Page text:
Your stomach and intestines can also be affected by prescription drug abuse. According to the International Foundation for Functional Gastrointestinal Disorders, a narcotics abuser can suffer from something called narcotic bowel syndrome. This is the result of the slowing down of the bowel function. The symptoms of this syndrome include nausea, bloating, vomiting, abdominal distention, and constipation.
|Substances: Category & Name||Pharmaceutical Names|
|BARBITURATES||Amytal, Nembutal, Seconal, Phenobarbital|
|BENZODIAZEPINES||Ativan, Halcion, Librium, Valium, Xanax, Klonopin|
|SLEEP MEDICATIONS||Ambien (zolpidem), Sonata (zaleplon), Lunesta (eszopiclone)|
Acute Effects: Sedation/drowsiness, reduced anxiety, feelings of well-being, lowered inhibitions, slurred speech, poor concentration, confusion, dizziness, impaired coordination, and memory
For barbiturates – euphoria, unusual excitement, fever, irritability
Health Risks: Slowed pulse, lowered blood pressure, slowed breathing, tolerance, withdrawal, addiction; increased risk of respiratory distress and death when combined with alcohol
For barbiturates – life-threatening withdrawal in chronic users
|OPIOIDS & MORPHINE DERIVATIVES|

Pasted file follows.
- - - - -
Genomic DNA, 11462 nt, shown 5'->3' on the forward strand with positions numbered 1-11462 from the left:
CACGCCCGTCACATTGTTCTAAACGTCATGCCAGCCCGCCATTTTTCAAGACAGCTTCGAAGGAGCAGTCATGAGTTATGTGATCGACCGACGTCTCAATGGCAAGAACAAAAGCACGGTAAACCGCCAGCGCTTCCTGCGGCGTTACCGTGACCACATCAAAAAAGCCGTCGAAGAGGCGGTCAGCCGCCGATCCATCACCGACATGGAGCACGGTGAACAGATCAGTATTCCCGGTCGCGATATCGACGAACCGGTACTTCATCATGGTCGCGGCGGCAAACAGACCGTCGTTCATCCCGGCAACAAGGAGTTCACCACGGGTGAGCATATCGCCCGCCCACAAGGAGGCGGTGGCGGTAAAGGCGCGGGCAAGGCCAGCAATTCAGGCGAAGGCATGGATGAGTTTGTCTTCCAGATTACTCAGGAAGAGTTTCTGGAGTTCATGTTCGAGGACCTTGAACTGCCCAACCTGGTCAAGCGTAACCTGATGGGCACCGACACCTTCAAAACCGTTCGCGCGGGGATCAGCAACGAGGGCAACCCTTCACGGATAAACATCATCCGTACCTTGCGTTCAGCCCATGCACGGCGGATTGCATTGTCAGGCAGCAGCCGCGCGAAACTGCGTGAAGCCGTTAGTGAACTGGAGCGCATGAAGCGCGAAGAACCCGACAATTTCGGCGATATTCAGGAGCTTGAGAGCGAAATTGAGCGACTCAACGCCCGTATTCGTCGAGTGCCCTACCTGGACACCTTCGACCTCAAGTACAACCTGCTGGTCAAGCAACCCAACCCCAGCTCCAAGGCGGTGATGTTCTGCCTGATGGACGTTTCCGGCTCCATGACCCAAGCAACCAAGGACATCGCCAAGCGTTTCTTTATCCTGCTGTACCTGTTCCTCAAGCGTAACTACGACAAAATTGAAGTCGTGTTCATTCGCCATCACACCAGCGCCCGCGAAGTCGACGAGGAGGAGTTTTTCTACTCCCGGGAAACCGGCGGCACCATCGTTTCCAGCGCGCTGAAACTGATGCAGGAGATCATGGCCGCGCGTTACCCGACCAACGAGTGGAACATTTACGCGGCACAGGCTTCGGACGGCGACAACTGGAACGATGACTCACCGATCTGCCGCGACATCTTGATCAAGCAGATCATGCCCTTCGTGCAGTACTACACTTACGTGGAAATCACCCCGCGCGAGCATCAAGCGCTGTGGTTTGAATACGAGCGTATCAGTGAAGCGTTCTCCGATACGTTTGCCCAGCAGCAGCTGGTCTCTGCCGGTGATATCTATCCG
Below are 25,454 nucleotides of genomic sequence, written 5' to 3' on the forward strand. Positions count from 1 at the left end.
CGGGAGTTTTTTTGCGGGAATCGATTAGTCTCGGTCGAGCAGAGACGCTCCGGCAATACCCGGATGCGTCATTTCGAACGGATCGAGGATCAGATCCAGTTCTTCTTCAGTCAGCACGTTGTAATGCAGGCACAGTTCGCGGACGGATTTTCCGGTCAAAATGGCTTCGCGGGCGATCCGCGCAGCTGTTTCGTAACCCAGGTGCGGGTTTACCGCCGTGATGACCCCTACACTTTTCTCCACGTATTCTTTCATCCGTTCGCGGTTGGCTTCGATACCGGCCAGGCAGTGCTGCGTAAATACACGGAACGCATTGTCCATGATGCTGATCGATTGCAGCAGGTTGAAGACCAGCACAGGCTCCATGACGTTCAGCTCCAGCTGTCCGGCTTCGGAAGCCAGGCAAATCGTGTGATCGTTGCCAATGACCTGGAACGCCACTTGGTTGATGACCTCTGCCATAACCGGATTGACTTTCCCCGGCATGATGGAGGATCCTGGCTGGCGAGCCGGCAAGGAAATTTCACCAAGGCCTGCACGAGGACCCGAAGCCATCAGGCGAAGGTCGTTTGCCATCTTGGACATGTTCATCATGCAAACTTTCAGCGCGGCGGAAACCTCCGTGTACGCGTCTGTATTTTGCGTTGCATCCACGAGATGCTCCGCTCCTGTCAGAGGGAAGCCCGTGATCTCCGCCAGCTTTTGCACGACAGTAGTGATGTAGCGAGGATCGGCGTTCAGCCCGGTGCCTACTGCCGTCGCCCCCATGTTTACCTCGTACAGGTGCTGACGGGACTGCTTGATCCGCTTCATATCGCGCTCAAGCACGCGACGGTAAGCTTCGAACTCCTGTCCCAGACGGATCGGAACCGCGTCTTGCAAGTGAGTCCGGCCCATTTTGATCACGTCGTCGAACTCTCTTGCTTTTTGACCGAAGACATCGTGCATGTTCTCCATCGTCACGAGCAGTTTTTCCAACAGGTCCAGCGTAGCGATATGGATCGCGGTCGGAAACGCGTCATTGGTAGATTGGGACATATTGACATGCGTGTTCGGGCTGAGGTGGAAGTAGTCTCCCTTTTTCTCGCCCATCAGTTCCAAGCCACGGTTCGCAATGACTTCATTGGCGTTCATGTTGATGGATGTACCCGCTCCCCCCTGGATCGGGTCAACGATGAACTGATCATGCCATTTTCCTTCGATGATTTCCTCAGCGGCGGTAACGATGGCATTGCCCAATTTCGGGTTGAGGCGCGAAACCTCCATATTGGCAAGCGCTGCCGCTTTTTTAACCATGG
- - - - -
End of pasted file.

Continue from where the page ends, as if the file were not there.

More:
|Substances: Category & Name||Pharmaceutical Names|
|CODEINE||Empirin with Codeine, Fiorinal with Codeine, Robitussin A-C, Tylenol with Codeine|
|FENTANYL & ANALOGS||Actiq, Duragesic, Sublimaze|
|OTHER OPIOID PAIN RELIEVERS (OXYCODONE HCL, HYDROCODONE BITARTRATE, HYDROMORPHONE, OXYMORPHONE, MEPERIDINE, PROPOXYPHENE)||Tylox, Oxycontin, Percodan, Percocet, Vicodin, Lortab, Lorcet, Dilaudid, Numorphan, Numorphone, Darvon, Darvocet|
Acute Effects: Pain relief, euphoria, drowsiness, sedation, weakness, dizziness, nausea, impaired coordination, confusion, dry mouth, itching, sweating, clammy skin, constipation
For fentanyl – 80–100 times more potent analgesic than morphine
For oxycodone – muscle relaxation, twice as potent analgesic as morphine
For codeine – less analgesia, sedation, and respiratory depression than morphine
For methadone – used to treat opioid addiction and pain; significant overdose risk when used improperly